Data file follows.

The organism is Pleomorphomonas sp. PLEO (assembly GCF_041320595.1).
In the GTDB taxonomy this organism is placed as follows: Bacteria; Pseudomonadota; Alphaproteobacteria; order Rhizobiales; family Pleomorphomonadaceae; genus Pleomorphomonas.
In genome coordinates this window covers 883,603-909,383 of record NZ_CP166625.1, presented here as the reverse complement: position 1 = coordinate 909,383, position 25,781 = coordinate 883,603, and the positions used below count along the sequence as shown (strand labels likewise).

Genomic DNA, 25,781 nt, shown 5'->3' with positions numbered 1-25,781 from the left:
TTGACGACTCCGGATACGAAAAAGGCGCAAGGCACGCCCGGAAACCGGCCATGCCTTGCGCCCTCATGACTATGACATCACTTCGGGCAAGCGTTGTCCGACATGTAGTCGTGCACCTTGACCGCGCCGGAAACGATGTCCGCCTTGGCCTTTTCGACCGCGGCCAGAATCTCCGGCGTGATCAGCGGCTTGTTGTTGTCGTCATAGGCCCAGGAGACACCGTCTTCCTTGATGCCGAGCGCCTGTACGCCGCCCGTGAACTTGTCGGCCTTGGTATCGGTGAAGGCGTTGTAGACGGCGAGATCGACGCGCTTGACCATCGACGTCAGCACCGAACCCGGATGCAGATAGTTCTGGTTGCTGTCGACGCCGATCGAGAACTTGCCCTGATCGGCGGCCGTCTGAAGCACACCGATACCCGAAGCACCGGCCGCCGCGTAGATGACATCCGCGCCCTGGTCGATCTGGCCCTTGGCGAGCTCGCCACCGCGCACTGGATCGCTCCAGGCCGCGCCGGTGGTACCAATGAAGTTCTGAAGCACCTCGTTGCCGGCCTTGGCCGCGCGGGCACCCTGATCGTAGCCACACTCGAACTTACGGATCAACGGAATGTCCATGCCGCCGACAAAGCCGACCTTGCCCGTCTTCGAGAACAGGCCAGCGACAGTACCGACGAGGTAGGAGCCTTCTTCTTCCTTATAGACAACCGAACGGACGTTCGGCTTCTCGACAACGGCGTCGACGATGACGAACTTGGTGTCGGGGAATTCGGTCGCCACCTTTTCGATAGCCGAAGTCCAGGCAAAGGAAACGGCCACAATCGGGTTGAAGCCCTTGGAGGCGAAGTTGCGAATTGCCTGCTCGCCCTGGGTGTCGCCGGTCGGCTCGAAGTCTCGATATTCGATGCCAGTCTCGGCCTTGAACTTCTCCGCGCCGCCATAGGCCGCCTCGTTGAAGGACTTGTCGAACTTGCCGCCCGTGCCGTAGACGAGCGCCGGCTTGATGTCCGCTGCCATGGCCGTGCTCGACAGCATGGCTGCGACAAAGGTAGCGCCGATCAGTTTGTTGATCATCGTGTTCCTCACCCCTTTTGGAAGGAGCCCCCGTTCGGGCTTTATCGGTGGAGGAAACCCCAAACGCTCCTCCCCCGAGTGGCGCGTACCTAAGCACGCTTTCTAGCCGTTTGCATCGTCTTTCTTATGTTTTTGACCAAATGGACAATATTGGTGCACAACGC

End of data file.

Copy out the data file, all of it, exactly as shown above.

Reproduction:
The organism is Pleomorphomonas sp. PLEO (assembly GCF_041320595.1).
In the GTDB taxonomy this organism is placed as follows: Bacteria; Pseudomonadota; Alphaproteobacteria; order Rhizobiales; family Pleomorphomonadaceae; genus Pleomorphomonas.
In genome coordinates this window covers 883,603-909,383 of record NZ_CP166625.1, presented here as the reverse complement: position 1 = coordinate 909,383, position 25,781 = coordinate 883,603, and the positions used below count along the sequence as shown (strand labels likewise).

Genomic DNA, 25,781 nt, shown 5'->3' with positions numbered 1-25,781 from the left:
TTGACGACTCCGGATACGAAAAAGGCGCAAGGCACGCCCGGAAACCGGCCATGCCTTGCGCCCTCATGACTATGACATCACTTCGGGCAAGCGTTGTCCGACATGTAGTCGTGCACCTTGACCGCGCCGGAAACGATGTCCGCCTTGGCCTTTTCGACCGCGGCCAGAATCTCCGGCGTGATCAGCGGCTTGTTGTTGTCGTCATAGGCCCAGGAGACACCGTCTTCCTTGATGCCGAGCGCCTGTACGCCGCCCGTGAACTTGTCGGCCTTGGTATCGGTGAAGGCGTTGTAGACGGCGAGATCGACGCGCTTGACCATCGACGTCAGCACCGAACCCGGATGCAGATAGTTCTGGTTGCTGTCGACGCCGATCGAGAACTTGCCCTGATCGGCGGCCGTCTGAAGCACACCGATACCCGAAGCACCGGCCGCCGCGTAGATGACATCCGCGCCCTGGTCGATCTGGCCCTTGGCGAGCTCGCCACCGCGCACTGGATCGCTCCAGGCCGCGCCGGTGGTACCAATGAAGTTCTGAAGCACCTCGTTGCCGGCCTTGGCCGCGCGGGCACCCTGATCGTAGCCACACTCGAACTTACGGATCAACGGAATGTCCATGCCGCCGACAAAGCCGACCTTGCCCGTCTTCGAGAACAGGCCAGCGACAGTACCGACGAGGTAGGAGCCTTCTTCTTCCTTATAGACAACCGAACGGACGTTCGGCTTCTCGACAACGGCGTCGACGATGACGAACTTGGTGTCGGGGAATTCGGTCGCCACCTTTTCGATAGCCGAAGTCCAGGCAAAGGAAACGGCCACAATCGGGTTGAAGCCCTTGGAGGCGAAGTTGCGAATTGCCTGCTCGCCCTGGGTGTCGCCGGTCGGCTCGAAGTCTCGATATTCGATGCCAGTCTCGGCCTTGAACTTCTCCGCGCCGCCATAGGCCGCCTCGTTGAAGGACTTGTCGAACTTGCCGCCCGTGCCGTAGACGAGCGCCGGCTTGATGTCCGCTGCCATGGCCGTGCTCGACAGCATGGCTGCGACAAAGGTAGCGCCGATCAGTTTGTTGATCATCGTGTTCCTCACCCCTTTTGGAAGGAGCCCCCGTTCGGGCTTTATCGGTGGAGGAAACCCCAAACGCTCCTCCCCCGAGTGGCGCGTACCTAAGCACGCTTTCTAGCCGTTTGCATCGTCTTTCTTATGTTTTTGACCAAATGGACAATATTGGTGCACAACGC